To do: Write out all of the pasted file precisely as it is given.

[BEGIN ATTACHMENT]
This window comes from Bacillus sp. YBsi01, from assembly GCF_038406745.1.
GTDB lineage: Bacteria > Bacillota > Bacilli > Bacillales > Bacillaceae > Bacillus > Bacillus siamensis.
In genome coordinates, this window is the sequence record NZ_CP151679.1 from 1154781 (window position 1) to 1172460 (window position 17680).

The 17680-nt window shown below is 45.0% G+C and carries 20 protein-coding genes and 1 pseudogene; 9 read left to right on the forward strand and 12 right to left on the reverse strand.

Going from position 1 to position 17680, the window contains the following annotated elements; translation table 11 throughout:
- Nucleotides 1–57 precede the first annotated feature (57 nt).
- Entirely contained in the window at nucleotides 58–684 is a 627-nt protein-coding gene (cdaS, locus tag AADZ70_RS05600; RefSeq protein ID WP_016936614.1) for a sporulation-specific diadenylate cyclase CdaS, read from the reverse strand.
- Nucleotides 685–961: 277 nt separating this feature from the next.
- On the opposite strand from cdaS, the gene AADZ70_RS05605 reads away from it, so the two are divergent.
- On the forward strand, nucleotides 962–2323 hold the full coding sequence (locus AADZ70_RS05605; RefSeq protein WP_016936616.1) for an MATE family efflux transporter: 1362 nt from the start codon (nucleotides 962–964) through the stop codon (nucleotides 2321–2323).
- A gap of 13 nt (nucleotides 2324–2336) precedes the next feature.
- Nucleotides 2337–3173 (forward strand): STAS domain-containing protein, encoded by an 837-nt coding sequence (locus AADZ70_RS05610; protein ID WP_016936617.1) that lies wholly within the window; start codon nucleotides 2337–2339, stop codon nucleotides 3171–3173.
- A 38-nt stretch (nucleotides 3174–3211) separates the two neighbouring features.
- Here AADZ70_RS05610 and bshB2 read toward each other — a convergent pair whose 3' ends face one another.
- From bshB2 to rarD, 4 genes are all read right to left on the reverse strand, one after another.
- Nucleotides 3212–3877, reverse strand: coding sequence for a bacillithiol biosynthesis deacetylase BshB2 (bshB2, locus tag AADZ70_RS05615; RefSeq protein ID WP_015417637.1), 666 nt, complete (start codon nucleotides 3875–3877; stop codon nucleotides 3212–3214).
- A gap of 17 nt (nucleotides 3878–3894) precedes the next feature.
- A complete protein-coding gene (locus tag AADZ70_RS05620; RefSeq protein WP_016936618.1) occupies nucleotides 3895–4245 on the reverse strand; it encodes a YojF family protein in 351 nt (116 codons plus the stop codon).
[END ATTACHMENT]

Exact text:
This window comes from Bacillus sp. YBsi01, from assembly GCF_038406745.1.
GTDB lineage: Bacteria > Bacillota > Bacilli > Bacillales > Bacillaceae > Bacillus > Bacillus siamensis.
In genome coordinates, this window is the sequence record NZ_CP151679.1 from 1154781 (window position 1) to 1172460 (window position 17680).

The 17680-nt window shown below is 45.0% G+C and carries 20 protein-coding genes and 1 pseudogene; 9 read left to right on the forward strand and 12 right to left on the reverse strand.

Going from position 1 to position 17680, the window contains the following annotated elements; translation table 11 throughout:
- Nucleotides 1–57 precede the first annotated feature (57 nt).
- Entirely contained in the window at nucleotides 58–684 is a 627-nt protein-coding gene (cdaS, locus tag AADZ70_RS05600; RefSeq protein ID WP_016936614.1) for a sporulation-specific diadenylate cyclase CdaS, read from the reverse strand.
- Nucleotides 685–961: 277 nt separating this feature from the next.
- On the opposite strand from cdaS, the gene AADZ70_RS05605 reads away from it, so the two are divergent.
- On the forward strand, nucleotides 962–2323 hold the full coding sequence (locus AADZ70_RS05605; RefSeq protein WP_016936616.1) for an MATE family efflux transporter: 1362 nt from the start codon (nucleotides 962–964) through the stop codon (nucleotides 2321–2323).
- A gap of 13 nt (nucleotides 2324–2336) precedes the next feature.
- Nucleotides 2337–3173 (forward strand): STAS domain-containing protein, encoded by an 837-nt coding sequence (locus AADZ70_RS05610; protein ID WP_016936617.1) that lies wholly within the window; start codon nucleotides 2337–2339, stop codon nucleotides 3171–3173.
- A 38-nt stretch (nucleotides 3174–3211) separates the two neighbouring features.
- Here AADZ70_RS05610 and bshB2 read toward each other — a convergent pair whose 3' ends face one another.
- From bshB2 to rarD, 4 genes are all read right to left on the reverse strand, one after another.
- Nucleotides 3212–3877, reverse strand: coding sequence for a bacillithiol biosynthesis deacetylase BshB2 (bshB2, locus tag AADZ70_RS05615; RefSeq protein ID WP_015417637.1), 666 nt, complete (start codon nucleotides 3875–3877; stop codon nucleotides 3212–3214).
- A gap of 17 nt (nucleotides 3878–3894) precedes the next feature.
- A complete protein-coding gene (locus tag AADZ70_RS05620; RefSeq protein WP_016936618.1) occupies nucleotides 3895–4245 on the reverse strand; it encodes a YojF family protein in 351 nt (116 codons plus the stop codon).